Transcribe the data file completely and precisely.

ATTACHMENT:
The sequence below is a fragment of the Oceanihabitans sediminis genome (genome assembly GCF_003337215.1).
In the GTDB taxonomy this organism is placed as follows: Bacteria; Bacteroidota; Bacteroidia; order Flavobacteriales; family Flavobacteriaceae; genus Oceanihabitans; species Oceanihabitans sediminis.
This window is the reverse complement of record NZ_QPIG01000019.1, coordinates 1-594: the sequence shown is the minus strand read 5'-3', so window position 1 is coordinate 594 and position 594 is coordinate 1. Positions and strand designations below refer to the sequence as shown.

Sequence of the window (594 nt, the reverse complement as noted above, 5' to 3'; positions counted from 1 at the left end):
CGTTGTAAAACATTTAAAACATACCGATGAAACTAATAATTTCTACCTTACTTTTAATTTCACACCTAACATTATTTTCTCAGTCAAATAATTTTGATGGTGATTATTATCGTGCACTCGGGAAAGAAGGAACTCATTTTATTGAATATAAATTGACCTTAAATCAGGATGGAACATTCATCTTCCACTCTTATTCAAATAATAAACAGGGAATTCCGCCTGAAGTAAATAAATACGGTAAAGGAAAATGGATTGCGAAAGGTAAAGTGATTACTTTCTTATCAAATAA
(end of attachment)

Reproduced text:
The sequence below is a fragment of the Oceanihabitans sediminis genome (genome assembly GCF_003337215.1).
In the GTDB taxonomy this organism is placed as follows: Bacteria; Bacteroidota; Bacteroidia; order Flavobacteriales; family Flavobacteriaceae; genus Oceanihabitans; species Oceanihabitans sediminis.
This window is the reverse complement of record NZ_QPIG01000019.1, coordinates 1-594: the sequence shown is the minus strand read 5'-3', so window position 1 is coordinate 594 and position 594 is coordinate 1. Positions and strand designations below refer to the sequence as shown.

Sequence of the window (594 nt, the reverse complement as noted above, 5' to 3'; positions counted from 1 at the left end):
CGTTGTAAAACATTTAAAACATACCGATGAAACTAATAATTTCTACCTTACTTTTAATTTCACACCTAACATTATTTTCTCAGTCAAATAATTTTGATGGTGATTATTATCGTGCACTCGGGAAAGAAGGAACTCATTTTATTGAATATAAATTGACCTTAAATCAGGATGGAACATTCATCTTCCACTCTTATTCAAATAATAAACAGGGAATTCCGCCTGAAGTAAATAAATACGGTAAAGGAAAATGGATTGCGAAAGGTAAAGTGATTACTTTCTTATCAAATAA